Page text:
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HIV infection early diagnosis experience in primary care

Francisco Jover Diaz, Paz Ortega, Pedro Antequera, Blas Cloquell, Marta Alcaraz, Mavi Hernandis, Carlos Nuñez, Rosario Lloret, Faustino Perez, Sabina Jover Perez, Fernando Buñuel, Francisco Gomez, Marta Sanz, Rafael Ordovas, Francisco Torregrosa, Ángela Barceló, Consuelo Masegosa, Victoria Ortiz de la Tabla, Jose María Cuadrado

Abstract


Introduction: Traditional screening system focus on classic risk factors “lost” a substantial proportion of HIV-infected patients. Several organizations such as CDC or USPS Task Force favour universal screening for HIV infection for good cost-effectiveness profile. In a previous study prevalence of HIV infection in patients attending our infectious diseases department was high (5.4%).

Objective: To determine prevalence of HIV infection in patients aged 20–55 years in primary care (PC).

Material and Methods: A propsective observational study was undertaken between February and June 2013. We performed a screening of HIV infection type “Opt-out” (offering voluntary rejection) in 4 PC centers (32 Physicians) in San Juan-Alicante. Sample size (n=318) for a prevalence of 1% and a confidence level of 97% was calculated. Nevertheless, other PC physician not recruiting patients performed HIV testing according clinical risk factors.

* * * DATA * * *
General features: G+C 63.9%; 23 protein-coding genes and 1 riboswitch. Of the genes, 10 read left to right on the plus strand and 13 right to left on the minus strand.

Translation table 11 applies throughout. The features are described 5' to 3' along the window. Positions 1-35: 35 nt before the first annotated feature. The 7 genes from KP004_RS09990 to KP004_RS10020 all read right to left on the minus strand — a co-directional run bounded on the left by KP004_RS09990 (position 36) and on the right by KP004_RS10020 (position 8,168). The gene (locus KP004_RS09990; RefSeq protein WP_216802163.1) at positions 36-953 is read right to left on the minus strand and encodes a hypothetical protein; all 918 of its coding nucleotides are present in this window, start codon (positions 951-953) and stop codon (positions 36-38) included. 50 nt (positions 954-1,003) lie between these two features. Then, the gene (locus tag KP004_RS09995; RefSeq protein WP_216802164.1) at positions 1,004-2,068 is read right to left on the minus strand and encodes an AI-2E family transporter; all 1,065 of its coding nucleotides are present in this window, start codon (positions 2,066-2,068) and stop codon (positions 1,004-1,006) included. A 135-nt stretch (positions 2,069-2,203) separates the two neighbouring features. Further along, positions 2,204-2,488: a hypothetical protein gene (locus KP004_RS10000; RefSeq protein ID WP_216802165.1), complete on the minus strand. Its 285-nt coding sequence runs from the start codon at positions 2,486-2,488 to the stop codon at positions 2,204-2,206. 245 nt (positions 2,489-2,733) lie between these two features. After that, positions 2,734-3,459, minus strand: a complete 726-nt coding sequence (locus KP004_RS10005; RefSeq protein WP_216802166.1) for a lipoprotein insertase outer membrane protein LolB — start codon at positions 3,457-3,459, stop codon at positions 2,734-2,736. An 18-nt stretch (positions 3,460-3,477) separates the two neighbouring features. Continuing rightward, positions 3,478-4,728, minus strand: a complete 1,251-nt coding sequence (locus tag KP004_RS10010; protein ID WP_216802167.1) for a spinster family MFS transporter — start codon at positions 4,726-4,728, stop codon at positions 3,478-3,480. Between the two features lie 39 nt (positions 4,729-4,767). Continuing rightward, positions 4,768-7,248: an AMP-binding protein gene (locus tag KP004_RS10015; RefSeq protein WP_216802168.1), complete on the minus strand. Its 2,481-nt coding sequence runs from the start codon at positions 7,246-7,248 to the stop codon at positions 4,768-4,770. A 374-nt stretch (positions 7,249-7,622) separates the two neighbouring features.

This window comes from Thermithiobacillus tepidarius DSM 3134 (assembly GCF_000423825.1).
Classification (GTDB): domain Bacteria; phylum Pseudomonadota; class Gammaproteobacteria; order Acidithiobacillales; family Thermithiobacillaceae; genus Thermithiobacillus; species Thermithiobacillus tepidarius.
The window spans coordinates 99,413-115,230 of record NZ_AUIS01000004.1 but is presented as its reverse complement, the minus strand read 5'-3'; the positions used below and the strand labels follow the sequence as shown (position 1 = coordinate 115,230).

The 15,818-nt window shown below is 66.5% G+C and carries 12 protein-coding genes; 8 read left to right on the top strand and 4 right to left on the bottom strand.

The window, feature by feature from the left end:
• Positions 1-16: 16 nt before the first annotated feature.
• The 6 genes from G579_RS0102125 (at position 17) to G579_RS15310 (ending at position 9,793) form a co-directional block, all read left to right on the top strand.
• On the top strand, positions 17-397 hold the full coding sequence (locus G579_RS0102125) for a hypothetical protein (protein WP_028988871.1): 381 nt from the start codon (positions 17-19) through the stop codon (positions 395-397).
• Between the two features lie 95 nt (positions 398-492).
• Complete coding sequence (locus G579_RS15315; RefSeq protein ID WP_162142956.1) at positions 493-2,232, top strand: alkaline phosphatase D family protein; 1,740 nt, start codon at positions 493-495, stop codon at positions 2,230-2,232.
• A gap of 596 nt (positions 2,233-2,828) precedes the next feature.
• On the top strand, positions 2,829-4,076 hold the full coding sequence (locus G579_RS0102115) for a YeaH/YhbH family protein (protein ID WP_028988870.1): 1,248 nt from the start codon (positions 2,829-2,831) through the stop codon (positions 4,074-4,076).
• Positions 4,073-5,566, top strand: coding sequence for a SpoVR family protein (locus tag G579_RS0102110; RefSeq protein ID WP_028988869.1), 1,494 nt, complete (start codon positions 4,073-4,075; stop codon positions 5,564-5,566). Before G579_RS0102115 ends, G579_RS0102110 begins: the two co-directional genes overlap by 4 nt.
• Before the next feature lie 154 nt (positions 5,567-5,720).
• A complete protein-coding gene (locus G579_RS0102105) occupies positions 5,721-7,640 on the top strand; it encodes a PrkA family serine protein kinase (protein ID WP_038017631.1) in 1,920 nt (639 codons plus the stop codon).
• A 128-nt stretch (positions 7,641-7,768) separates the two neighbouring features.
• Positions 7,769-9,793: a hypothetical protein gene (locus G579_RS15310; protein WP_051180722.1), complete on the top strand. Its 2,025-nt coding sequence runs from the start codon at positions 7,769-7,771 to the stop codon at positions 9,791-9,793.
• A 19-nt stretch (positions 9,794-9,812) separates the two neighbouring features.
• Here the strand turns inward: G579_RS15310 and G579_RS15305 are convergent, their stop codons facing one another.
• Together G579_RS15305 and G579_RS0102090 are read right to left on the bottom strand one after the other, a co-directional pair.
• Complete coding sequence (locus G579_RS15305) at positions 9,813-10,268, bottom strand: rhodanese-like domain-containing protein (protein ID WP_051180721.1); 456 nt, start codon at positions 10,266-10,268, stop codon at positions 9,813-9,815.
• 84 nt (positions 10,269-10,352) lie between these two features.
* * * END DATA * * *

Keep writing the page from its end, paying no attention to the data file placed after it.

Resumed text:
Results: HIV testing was offered to 508 patients. Mean age 38.9±10 years (58.5% female). Overall, 430 (83.8%) agreed to participate. Finally, 368 patients (71.7% of total) were tested for HIV. No patient had a positive result (100% ELISA HIV negative). However, following clinical practice, 3 patients were diagnosed of HIV in the same period by non-recruiting physicians. In 2 cases, serology was performed at the patient's request and in one case by constitutional syndrome. The 3 patients were MSM.

Conclusions: 1) In our study, we detected no new cases of HIV infection through universal screening. 2) Our screened population could be lower-risk because of high percentage of women included (58.5%). 3) Performing HIV opt-in screening (clinical practice), we detected 3 cases in the same period, all having HIV risk factors (MSM). 4) These results suggest that opt-out screening should be developed in high-risk populations. It is still to be determined what is the best screening strategy in low-risk populations such as ours.

(Published: 2 November 2014)

Citation: Abstracts of the HIV Drug Therapy Glasgow Congress 2014


Jover Diaz F et al. Journal of the International AIDS Society 2014, 17(Suppl 3):19597


http://www.jiasociety.org/index.php/jias/article/view/19597 | http://dx.doi.org/10.7448/IAS.17.4.19597




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